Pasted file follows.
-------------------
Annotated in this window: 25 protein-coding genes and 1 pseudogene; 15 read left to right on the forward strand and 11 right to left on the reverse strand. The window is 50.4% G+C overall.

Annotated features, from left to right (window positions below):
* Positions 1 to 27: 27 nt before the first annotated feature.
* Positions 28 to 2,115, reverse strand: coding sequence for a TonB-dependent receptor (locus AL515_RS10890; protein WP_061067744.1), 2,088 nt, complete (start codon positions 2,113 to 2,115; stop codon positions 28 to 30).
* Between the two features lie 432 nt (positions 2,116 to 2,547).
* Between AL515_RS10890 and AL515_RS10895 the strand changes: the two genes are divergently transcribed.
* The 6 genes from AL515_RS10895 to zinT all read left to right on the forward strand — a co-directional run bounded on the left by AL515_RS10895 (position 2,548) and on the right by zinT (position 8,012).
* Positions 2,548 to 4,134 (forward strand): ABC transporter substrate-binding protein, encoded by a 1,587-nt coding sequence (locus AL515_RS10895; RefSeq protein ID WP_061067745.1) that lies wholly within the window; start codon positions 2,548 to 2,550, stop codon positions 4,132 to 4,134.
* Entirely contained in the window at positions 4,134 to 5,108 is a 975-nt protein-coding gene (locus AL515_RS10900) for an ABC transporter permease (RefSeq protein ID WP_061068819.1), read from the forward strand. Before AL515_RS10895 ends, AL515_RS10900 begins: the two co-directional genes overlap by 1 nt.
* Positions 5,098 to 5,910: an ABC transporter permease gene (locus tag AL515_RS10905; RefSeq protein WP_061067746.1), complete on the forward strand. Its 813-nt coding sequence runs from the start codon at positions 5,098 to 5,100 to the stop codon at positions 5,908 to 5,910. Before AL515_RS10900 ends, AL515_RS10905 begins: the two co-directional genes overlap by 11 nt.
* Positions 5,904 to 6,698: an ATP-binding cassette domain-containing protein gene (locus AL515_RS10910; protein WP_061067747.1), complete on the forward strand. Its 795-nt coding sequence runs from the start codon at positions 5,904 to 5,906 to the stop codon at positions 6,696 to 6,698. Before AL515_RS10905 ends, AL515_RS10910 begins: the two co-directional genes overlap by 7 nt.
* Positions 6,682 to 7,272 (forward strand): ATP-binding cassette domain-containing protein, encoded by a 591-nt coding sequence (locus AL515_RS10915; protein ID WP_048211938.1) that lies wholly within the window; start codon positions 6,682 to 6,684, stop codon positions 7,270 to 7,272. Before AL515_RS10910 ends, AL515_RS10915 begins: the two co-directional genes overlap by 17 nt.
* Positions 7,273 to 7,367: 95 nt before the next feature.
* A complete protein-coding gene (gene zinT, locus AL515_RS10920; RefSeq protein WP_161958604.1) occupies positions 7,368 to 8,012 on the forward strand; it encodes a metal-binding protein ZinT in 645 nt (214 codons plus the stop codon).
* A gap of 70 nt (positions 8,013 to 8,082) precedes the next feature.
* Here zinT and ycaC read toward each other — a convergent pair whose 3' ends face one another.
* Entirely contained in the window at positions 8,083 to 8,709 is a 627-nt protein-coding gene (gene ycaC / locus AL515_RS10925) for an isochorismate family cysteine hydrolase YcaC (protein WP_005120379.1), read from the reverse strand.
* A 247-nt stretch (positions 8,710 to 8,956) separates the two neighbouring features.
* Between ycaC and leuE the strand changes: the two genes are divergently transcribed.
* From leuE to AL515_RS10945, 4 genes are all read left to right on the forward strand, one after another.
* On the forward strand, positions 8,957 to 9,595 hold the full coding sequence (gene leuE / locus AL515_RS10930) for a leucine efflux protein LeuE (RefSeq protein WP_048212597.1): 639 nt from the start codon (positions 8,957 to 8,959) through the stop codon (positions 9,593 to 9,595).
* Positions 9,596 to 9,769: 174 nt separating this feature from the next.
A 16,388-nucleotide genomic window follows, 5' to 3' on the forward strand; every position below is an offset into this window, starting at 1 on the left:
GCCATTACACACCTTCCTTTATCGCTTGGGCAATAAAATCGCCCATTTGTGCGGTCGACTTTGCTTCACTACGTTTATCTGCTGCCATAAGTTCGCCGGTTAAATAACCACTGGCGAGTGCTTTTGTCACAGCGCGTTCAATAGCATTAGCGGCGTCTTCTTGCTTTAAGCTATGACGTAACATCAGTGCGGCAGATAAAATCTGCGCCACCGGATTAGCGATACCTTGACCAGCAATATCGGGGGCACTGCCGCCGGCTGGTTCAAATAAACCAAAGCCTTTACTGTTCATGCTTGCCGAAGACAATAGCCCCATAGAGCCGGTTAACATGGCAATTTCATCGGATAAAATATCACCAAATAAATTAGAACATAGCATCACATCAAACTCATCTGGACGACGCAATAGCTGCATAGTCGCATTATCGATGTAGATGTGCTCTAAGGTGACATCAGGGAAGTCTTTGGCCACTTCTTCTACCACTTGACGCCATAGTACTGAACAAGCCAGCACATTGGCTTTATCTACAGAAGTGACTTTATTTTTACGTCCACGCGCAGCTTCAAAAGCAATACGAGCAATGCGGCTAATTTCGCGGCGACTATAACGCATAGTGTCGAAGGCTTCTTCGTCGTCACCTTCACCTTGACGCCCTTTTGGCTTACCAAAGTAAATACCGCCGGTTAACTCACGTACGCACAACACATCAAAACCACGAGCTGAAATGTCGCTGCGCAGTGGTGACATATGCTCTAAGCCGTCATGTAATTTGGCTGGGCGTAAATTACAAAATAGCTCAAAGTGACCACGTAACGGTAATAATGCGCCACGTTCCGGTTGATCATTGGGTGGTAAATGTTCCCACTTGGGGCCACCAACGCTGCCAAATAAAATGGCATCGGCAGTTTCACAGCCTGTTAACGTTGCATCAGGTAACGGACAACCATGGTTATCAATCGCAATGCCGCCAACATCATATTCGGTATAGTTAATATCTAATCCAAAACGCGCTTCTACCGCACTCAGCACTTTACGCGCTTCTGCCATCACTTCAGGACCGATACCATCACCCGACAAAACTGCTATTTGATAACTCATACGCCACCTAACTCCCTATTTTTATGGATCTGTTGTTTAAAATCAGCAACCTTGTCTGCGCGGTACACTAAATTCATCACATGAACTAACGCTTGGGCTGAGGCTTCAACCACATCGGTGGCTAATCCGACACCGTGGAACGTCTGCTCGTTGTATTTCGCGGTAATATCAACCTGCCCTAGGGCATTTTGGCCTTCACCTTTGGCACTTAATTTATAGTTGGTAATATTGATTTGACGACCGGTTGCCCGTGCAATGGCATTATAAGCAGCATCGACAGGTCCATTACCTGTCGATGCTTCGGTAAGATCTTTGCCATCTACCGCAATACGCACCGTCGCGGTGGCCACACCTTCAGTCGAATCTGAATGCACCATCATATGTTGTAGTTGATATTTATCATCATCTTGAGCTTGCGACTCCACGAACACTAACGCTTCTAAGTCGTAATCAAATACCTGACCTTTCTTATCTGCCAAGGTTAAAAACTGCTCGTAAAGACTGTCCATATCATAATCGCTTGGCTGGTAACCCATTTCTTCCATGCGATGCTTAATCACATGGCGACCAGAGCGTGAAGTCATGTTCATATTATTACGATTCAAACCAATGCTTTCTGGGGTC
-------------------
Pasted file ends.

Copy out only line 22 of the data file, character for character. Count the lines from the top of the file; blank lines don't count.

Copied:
* Positions 9,596 to 9,769: 174 nt separating this feature from the next.